The National Institute of Economic and Social Research (NIESR), Britain’s foremost independent research institute, estimates that the GDP of the United Kingdom (UK) will be 4 percent lower within 10 years after Brexit than it would be if the UK remained in the European Union (EU), according to the NIESR Report released this morning.
The study, which analyzed potential changes in trading partnerships as well as how the deal will affect consumer uncertainty and confidence, suggests that even proposed compromise measures would still lead to a significant curtailing of economic growth for the UK. A 4 percent loss in GDP is roughly equivalent to the entire output of Wales or the loss of the entire financial services industry in London. Such a loss would effectively eliminate 1,000 pounds ($1,280 USD) of annual income per capita from British citizens. Even if the UK were to stay in a proposed customs union with the EU or invoke the Irish backstop position, that would potentially only mitigate about a third of the expected loss, according to the report.
Recent estimates, calculated by the performance of the UK economy compared to relatively similar economies, show that consumer uncertainty has already cost the UK about 2 percent of its GDP compared to what it would have been had the nation remained in the EU following the 2016 referendum. This suggests that perhaps the long-term deleterious effects on the UK economy may be worse than projected.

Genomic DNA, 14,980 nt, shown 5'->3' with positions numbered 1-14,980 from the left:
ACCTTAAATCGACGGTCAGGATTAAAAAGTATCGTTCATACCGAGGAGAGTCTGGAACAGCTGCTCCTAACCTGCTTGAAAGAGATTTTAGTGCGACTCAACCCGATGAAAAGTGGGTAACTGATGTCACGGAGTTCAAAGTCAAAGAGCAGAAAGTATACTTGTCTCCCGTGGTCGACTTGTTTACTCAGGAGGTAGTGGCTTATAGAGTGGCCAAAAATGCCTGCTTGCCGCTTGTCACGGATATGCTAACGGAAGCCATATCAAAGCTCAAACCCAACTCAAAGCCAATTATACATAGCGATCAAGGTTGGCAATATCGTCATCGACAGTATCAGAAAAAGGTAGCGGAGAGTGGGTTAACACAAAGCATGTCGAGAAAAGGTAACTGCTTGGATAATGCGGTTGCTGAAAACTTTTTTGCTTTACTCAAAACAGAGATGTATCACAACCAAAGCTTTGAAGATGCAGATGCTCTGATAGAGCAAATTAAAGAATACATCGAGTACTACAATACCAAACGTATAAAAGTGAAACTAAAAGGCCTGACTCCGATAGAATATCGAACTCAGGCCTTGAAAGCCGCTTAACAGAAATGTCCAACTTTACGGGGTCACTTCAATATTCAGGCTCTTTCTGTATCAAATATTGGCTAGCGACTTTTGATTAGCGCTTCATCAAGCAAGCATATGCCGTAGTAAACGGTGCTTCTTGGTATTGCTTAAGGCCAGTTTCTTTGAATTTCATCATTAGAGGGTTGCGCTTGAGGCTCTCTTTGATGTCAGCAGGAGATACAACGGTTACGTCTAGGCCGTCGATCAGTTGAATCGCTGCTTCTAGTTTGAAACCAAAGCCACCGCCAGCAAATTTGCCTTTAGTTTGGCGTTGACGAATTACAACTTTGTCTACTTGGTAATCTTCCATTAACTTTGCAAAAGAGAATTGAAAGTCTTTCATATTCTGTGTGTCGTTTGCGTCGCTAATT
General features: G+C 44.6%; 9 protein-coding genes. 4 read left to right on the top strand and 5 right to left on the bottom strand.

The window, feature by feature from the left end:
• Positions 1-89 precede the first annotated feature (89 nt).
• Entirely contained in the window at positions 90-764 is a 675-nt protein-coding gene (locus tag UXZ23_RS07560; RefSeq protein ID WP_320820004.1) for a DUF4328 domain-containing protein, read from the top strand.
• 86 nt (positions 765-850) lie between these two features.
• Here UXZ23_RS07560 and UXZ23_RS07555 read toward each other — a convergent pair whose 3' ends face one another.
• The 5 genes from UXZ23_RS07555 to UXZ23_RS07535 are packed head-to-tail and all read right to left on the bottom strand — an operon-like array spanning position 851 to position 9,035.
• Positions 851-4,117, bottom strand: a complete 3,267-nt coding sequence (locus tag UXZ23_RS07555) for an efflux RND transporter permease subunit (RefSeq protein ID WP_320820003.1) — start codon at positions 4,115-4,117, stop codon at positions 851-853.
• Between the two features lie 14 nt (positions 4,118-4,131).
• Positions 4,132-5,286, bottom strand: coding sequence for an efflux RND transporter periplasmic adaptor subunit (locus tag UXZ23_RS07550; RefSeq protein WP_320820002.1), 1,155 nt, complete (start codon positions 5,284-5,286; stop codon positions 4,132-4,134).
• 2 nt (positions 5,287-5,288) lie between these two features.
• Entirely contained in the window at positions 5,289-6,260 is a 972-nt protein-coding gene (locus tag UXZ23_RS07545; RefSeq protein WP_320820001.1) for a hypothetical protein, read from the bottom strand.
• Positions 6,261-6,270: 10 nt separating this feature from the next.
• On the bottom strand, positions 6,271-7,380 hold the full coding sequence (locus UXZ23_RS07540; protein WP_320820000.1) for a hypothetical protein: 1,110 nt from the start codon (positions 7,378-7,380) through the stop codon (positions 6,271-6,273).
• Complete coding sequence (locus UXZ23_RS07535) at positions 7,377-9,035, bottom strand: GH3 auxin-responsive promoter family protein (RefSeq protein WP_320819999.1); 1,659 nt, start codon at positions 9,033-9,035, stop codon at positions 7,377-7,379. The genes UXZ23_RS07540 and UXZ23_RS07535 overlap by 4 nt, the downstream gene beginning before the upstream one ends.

This is a very startling chart from @NIESRorg study on #Brexit deal impact. (I have checked directly with the authors as the numbers looked so crazy bad but, no, you did not misread that.— Peter Foster (@pmdfoster) November 26, 2018
Goods trade *DOWN* 40-60% over time in an FTA scenario, over staying in EU.
The British people voted in a referendum in 2016 to leave the EU without first establishing a new trading relationship or setting the terms of withdrawal. The UK is due to leave the EU on March 29, 2019. Negotiations between the UK and the EU reached an agreement just two weeks ago on the terms of the UK’s exit, which has allowed for some clarity in the potential effects of Brexit. It appears likely that the UK will extend a transition period for withdrawal from the EU to December of 2020 before entering into a free trade agreement, though those details have yet to be finalized.
The report’s estimate of significantly reduced economic growth hinges on the concept that greater difficulty in the services trade will make outside sales of services less attractive to foreign buyers, which has the dual effect of decreasing the productivity of UK workers while also discouraging investment in the UK.
Liberal Democratic leader Sir Vince Cable, who supports a second referendum, told the BBC that “Nobody voted for less control or to be worse off but somehow the government have managed to come up with something that will achieve both. This is a million miles from what the Brexiters promised two years ago and will create decades of uncertainty for business and investors.”